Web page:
If you think the construction on Evans has gone on long enough, you’re not alone.
David Blain, director of planning and engineering with the City of Chilliwack, says the City is less than thrilled with the way the work’s been handled, but it’s out of their hands because it’s not their contract.
“It’s a B.C. Hydro project: they’re running power lines down Evans all the way to the Molson site,” Blain explained.
“We have a good relationship with them,” he said about the Crown corporation, “and we have some control over the things they do. But they absolutely have the right to work on our roadways,” he continued.
Nonetheless, Blain says the City is encouraging B.C. Hydro to do better when it comes to projects such as this because of the issues they may cause.
“We’re pushing B.C. Hydro to improve, both in speed and quality. Their traffic control has been poor, so we’ve been responding to that (to the best of our abilities), but have no full control to order B.C. Hydro to do things differently.”
B.C. Hydro says it’s doing the best it can.
“We’ve been working with the City of Chilliwack to address any concerns they’ve received from the public (about) traffic flow,” said Kevin Aquino, a B.C. Hydro spokesperson.
“The safety of the public and our crews is our top priority and traffic is sometimes stalled so we can move equipment and change work zones.”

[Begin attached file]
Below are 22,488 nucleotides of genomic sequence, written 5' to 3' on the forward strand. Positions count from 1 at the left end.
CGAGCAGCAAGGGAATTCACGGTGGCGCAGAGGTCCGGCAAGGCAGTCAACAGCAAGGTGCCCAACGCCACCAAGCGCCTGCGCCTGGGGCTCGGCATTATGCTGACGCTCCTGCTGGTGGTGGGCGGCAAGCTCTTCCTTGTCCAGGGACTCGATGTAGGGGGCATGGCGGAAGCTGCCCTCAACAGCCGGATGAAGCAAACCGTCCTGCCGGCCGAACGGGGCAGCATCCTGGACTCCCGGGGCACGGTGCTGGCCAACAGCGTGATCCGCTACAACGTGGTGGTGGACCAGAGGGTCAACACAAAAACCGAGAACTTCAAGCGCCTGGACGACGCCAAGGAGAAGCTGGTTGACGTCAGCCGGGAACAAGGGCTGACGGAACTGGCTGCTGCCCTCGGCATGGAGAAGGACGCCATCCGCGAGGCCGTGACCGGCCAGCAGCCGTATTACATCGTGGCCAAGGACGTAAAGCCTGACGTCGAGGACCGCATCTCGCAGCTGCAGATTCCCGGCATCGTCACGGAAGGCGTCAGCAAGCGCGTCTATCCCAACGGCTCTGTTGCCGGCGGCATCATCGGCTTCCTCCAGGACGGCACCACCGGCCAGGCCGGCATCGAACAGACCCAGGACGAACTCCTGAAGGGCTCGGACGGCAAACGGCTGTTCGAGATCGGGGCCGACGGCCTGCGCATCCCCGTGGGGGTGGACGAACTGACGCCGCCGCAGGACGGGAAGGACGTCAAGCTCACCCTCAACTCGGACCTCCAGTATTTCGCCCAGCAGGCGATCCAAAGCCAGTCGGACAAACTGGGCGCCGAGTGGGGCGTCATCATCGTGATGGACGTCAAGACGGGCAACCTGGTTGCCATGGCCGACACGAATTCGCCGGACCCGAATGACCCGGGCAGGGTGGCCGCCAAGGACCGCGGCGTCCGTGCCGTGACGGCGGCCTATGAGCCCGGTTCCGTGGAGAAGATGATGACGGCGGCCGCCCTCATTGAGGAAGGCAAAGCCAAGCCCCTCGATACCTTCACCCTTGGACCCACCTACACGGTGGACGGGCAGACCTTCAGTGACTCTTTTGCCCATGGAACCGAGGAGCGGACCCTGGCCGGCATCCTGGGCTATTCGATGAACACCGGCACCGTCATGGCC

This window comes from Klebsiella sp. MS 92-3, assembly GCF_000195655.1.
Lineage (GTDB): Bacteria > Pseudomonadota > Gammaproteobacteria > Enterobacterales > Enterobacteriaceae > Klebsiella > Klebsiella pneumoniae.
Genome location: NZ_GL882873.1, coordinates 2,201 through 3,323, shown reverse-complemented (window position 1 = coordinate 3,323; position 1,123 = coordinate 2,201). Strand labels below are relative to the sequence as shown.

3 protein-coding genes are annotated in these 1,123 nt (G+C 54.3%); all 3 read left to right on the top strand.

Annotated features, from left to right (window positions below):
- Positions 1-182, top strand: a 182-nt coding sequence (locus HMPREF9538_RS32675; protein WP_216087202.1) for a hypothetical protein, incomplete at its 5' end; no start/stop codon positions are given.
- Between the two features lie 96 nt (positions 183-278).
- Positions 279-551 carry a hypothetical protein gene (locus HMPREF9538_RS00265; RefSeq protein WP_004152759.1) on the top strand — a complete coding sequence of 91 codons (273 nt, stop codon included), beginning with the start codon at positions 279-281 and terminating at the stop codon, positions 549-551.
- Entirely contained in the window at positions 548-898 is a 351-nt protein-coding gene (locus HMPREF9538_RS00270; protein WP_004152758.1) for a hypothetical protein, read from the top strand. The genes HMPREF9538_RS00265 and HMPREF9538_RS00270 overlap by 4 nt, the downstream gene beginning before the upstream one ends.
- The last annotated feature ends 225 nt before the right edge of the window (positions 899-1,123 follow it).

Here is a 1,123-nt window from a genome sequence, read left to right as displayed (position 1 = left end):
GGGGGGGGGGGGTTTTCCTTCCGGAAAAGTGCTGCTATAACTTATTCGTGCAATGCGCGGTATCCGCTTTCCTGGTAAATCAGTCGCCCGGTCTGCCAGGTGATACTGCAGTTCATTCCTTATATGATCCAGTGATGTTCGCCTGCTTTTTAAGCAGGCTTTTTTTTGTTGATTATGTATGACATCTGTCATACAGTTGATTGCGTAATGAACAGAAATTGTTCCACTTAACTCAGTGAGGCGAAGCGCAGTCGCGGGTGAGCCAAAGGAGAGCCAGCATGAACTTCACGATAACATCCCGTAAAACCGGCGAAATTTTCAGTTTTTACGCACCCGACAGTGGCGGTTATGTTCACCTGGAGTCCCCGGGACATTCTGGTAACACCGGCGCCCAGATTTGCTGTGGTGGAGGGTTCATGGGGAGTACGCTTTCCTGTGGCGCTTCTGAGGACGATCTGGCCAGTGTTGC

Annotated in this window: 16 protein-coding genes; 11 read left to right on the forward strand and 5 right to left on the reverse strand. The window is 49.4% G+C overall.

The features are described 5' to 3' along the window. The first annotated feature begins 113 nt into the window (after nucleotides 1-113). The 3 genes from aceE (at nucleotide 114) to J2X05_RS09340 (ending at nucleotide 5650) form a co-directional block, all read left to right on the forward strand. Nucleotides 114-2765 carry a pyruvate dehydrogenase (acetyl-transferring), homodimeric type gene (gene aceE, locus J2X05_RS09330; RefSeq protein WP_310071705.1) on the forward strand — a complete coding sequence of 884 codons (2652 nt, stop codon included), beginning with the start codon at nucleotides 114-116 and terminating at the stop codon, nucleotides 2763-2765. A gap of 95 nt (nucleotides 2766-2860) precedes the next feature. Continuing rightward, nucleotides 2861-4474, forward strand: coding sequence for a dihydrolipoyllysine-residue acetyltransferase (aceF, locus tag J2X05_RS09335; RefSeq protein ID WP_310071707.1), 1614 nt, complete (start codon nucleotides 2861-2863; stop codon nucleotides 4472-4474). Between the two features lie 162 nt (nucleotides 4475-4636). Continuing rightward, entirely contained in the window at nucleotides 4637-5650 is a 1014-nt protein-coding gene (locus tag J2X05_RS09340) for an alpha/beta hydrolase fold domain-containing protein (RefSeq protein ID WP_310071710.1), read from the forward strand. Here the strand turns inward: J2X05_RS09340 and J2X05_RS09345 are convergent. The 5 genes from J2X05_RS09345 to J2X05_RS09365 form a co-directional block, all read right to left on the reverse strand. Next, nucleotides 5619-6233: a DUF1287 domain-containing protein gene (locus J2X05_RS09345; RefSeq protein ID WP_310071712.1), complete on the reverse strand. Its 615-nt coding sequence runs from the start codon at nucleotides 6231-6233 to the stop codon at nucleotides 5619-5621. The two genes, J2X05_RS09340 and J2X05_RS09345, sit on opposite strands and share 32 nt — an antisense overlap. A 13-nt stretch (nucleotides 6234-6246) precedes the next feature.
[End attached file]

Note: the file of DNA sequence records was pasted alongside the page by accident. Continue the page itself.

Blain is urging B.C. Hydro to work quickly. “The asphalt plant shuts down in December, and with the rains in November, there’s very little paving time left, so they’re coming up against the realities of weather (quickly).”
Aquino said delays were partly because of conditions underground. Unfortunately, “we encountered some unforeseen ground water inflows that required us to adopt additional safe measures for our excavations,” he said. “However, we’re on schedule to complete the work by the end of next week.”
Blain acknowledges construction on Evans is not the only project holding up traffic in Chilliwack, and much of it is the City’s responsibility.
“We want to minimize disruption,” said Blain, “so we’ve done some work as night work, but there are major constraints in that: it’s not as safe—even with the big lights—and quite frankly, it’s significantly more expensive.
“So with that, in most areas we do most of the work during the day to save tax dollars because it’s our job to spend tax-payer dollars responsibly.”